Another command that I use is awk. I like being able to run a command and pipe the output to awk to view just the fields I want to look at, and use a regular expression to extract the lines I want to view. Going back to netstat, for example, I want to look at only the connections that are established, and of those, I want to look only at the fifth field. I can do this by simply typing in the command string netstat -a | awk ‘/ESTABLISHED/ {print $5}'. This will print out the data I want.

tf-in-f125.1e100.:https
sjc-not15.sjc.dropb:www
kwaimuk.canonical:https
111.221.77.149:40005
r-199-59-149-232.:https
rproxy2.msg.vip.sp2:www

Regular expressions are very handy to know, especially when using awk on the CLI. Going back to the netstat output, you could extract the lines beginning with "tcp" and again print the fifth field of the output.

root@gudaring:/home# netstat -a | awk '/^tcp / {print $5}'
*:*
*:*
*:*
v-d-2a.sjc.dropbo:https
r2.ycpi.vip.aue.yah:www
tf-in-f125.1e100.:https
sjc-not15.sjc.dropb:www
kwaimuk.canonical:https
111.221.77.149:40005
v-client-1a.sjc.d:https
rproxy2.msg.vip.sp2:www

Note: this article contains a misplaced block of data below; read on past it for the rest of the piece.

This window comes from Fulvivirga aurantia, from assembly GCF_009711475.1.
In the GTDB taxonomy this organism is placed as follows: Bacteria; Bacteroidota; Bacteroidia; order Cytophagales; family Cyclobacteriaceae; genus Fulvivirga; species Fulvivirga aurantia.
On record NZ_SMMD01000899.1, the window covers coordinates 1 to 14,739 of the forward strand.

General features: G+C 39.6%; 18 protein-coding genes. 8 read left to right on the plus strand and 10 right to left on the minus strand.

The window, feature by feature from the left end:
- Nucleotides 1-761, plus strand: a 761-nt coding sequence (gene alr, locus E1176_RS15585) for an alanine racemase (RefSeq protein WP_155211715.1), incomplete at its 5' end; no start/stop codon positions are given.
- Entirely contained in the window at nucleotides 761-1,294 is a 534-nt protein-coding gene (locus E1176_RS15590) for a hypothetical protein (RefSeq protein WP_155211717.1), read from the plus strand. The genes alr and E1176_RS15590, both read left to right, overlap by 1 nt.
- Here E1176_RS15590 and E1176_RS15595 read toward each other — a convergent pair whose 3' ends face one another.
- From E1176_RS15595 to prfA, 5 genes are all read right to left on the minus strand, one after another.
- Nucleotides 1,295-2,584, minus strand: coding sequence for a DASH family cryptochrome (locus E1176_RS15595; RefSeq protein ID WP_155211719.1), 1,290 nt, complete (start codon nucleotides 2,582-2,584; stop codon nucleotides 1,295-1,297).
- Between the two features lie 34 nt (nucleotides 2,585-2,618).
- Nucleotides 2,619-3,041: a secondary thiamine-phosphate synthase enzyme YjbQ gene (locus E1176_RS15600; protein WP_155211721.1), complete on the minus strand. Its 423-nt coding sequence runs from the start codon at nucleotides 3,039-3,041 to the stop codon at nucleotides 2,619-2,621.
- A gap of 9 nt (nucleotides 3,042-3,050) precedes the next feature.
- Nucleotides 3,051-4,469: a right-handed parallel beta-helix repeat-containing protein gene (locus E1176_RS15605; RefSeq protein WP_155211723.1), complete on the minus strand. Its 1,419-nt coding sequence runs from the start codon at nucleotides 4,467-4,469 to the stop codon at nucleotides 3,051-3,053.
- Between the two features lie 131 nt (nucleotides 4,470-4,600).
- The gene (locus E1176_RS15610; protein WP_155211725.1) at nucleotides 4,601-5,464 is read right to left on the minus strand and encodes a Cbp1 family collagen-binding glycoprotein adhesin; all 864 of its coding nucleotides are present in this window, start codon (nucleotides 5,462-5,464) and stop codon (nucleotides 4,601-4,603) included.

75.126.110.108-st:https
root@gudaring:/home#

Time

Another command I use is time. What this does in its most basic form is tell you the time it takes to execute a command. As I am at present trying to optimise some code, I use time regularly in order to obtain a measurement of the execution time of a program. The output of time is shown below; it also tells you the time the process spends in system and in user mode.

root@gudaring:/home# time ls
scott
real  0m0.132s
user  0m0.000s
sys   0m0.004s
root@gudaring:/home#

Man

The final command would likely upset one of my oldest Linux/Unix colleagues if he saw it was last on my list. The command is of course man. My colleague would invariably start any Linux introductory shell programming course stating that man was possibly the most useful command to know on Linux, and that you should, as a start, type in man man.

These are commands that I invariably end up using from day to day. Some, such as netstat, I use daily, whereas others such as time, man and awk are every other day.

What are the commands you can't do without?

About